Investigations to the application of chlorination- and dechlorination methods for water treatment systems in emergencies.
Maier, Hannes M. (2016) Investigations to the application of chlorination- and dechlorination methods for water treatment systems in emergencies. Masters thesis, University of Surrey.
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In most of the cases caused by natural emergencies like earthquakes, flooding or tsunamis the public supply with electricity, drinking water and waste water breaks down. The public transportation system and the road-and path network will also collapse in a defined area. Especially in less developed countries, in which the public infrastructure is not build up that good anyway, this leads to a high health risk for the affected people because the access to safe drinking water is even more limited. This leads to the point that people drink water from unsafe origins like ponds and rivers. The German federal forces invented the so called common dosage plan to treat water from any contaminated water source (no salt water) to a safe, physical harmless drinking water. The system is based on different water treatment steps, namely flocculation, chlorination and activated carbon filtration. It is a large scale technical process and needs electrical power to run the pumps, stirrers, valves and controls. A group of scientist has adopted this large scale process and developed it to a currentless and simple to operate process, which can be used after natural catastrophes by the affected people. The author of this work was part of a drinking water helping team after the terrible Tsunami 2005. The team operated the drinking water supply for about 1000 refugees in a special tent camp. These experiences in the field work in Sri Lanka 2005 lead to the present work During the field work in Sri Lanka the so called sloping hose process was used. This process is based on the CDP and uses high amounts and concentrations of the treatment chemicals. Especially by the use of the chlorine tablets based on the waterfree disinfectant sodiumdichoroisocyanurate there were negative experiences during the field tests. In summary this was: - Rejection of the treated raw water by the affected people because of the high doses of water treatment the drinking water had a strong chemical smell and also a not common taste. This smell and taste was misinterpreted by the people because they thought the water could be toxic. - Production of high concentration of Trihalomethanes and other water soluble organic halogenated compounds due to the tablet additives of the used chlorine tables - The compounds sodium- and calciumhypochlorite belong to the dangerous goods due to the regulations of the international air transport association and therefore it is not possible to transport these compounds by air for a quick drinking water help action within the first three days after such a catastrophe. Therefore in this work, which was restricted to the investigation of stipulated German products due to the German emergency water legislation, namely the three compounds sodiumhypochlorite (NaOCl), calciumhypochlorite (Ca(OCl)2) and sodiumdichloroicocyanurate (NaCl2(CNO)3) as waterfree compound or as dihydrate were compared as the only in Germany permitted disinfectants by measuring their efficiency during the chlorination of so called “worst case water”. This water quality was defined by the highest German Technical Drinking Water Authority (DVGW) as the effluent of a municipal waste water plant with at least 300.000 inhabitants and is the worst water quality, which could be used for the drinking water supply as raw water in emergencies. All experiments were carried out as simple batch experiments. Additional a special chlorine-producing anodic oxidation device (diamond electrode) was tested.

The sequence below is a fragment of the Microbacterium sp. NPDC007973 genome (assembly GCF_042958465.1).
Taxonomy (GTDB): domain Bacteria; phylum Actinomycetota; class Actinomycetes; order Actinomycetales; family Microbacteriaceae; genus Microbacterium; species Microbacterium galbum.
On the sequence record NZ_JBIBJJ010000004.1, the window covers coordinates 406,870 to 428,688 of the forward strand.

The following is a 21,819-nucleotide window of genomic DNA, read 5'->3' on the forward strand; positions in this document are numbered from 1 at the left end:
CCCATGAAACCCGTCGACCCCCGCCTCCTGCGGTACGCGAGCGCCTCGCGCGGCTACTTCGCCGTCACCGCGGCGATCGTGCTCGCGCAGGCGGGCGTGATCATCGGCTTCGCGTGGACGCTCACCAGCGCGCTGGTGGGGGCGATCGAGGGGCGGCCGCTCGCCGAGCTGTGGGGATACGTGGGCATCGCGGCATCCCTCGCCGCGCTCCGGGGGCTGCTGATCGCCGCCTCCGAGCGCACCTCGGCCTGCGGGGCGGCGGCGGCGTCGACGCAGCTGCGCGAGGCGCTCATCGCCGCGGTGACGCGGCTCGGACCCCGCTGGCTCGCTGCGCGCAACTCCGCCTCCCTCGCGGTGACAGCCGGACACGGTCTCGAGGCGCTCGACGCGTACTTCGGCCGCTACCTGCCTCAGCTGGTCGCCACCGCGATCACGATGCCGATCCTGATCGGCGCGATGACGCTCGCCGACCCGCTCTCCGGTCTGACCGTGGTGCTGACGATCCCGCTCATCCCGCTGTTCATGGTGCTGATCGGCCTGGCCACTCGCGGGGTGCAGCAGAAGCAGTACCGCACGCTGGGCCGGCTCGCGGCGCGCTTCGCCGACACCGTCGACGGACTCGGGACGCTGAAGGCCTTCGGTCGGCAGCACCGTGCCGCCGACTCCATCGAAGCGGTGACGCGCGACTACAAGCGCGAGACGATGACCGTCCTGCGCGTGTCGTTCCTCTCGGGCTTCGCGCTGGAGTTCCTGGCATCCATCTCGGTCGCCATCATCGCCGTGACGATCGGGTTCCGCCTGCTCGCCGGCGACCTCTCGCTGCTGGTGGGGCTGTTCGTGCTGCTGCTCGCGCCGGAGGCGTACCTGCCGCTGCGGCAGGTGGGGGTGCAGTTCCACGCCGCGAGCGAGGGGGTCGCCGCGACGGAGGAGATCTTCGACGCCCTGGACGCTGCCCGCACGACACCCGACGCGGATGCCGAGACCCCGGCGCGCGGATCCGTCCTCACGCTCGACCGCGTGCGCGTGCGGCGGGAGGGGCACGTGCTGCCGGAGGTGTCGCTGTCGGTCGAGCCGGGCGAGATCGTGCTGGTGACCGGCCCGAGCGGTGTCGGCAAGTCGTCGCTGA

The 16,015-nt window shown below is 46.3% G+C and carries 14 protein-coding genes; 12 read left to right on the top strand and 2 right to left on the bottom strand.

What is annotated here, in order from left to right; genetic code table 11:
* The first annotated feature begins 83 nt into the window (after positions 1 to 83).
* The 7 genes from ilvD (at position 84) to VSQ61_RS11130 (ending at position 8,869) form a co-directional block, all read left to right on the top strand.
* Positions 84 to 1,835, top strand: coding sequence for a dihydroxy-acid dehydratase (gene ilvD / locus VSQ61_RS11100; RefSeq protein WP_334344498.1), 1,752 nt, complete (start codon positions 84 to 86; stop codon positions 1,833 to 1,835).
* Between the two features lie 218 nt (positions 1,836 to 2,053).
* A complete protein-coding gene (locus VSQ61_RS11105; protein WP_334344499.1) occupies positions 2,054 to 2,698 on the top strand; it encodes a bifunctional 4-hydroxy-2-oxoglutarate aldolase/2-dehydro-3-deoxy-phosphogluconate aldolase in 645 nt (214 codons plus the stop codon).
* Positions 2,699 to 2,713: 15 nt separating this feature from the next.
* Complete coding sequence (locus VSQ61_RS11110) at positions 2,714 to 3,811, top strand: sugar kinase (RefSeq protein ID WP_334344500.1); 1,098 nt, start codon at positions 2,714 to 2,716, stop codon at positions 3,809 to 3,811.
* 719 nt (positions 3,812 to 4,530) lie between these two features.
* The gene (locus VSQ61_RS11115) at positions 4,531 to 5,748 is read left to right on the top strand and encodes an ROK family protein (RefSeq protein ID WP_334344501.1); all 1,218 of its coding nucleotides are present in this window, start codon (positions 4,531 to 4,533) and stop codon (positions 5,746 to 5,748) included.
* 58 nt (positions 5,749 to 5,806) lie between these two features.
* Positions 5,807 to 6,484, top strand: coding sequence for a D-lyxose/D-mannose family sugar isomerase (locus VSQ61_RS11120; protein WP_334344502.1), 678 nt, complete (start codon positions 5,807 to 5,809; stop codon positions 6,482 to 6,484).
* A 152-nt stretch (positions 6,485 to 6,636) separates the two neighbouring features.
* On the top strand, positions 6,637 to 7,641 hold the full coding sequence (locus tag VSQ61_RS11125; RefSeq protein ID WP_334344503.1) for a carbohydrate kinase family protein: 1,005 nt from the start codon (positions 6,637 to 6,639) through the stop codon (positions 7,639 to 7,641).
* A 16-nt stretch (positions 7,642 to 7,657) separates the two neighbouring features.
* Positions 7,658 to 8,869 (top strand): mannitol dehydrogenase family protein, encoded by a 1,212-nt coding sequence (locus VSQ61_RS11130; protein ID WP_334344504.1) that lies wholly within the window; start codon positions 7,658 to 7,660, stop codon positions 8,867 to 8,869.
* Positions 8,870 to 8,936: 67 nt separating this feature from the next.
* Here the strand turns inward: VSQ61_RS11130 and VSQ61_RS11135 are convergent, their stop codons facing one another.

|Item Type:||Thesis (Masters)|
|Subjects :||Water chemistry, emergency water treatment|
|Date :||31 May 2016|
|Funders :||self funded|
|Grant Title :||none|
|Depositing User :||Hannes Maier|
|Date Deposited :||17 Jun 2016 10:50|
|Last Modified :||17 Jun 2016 10:50|
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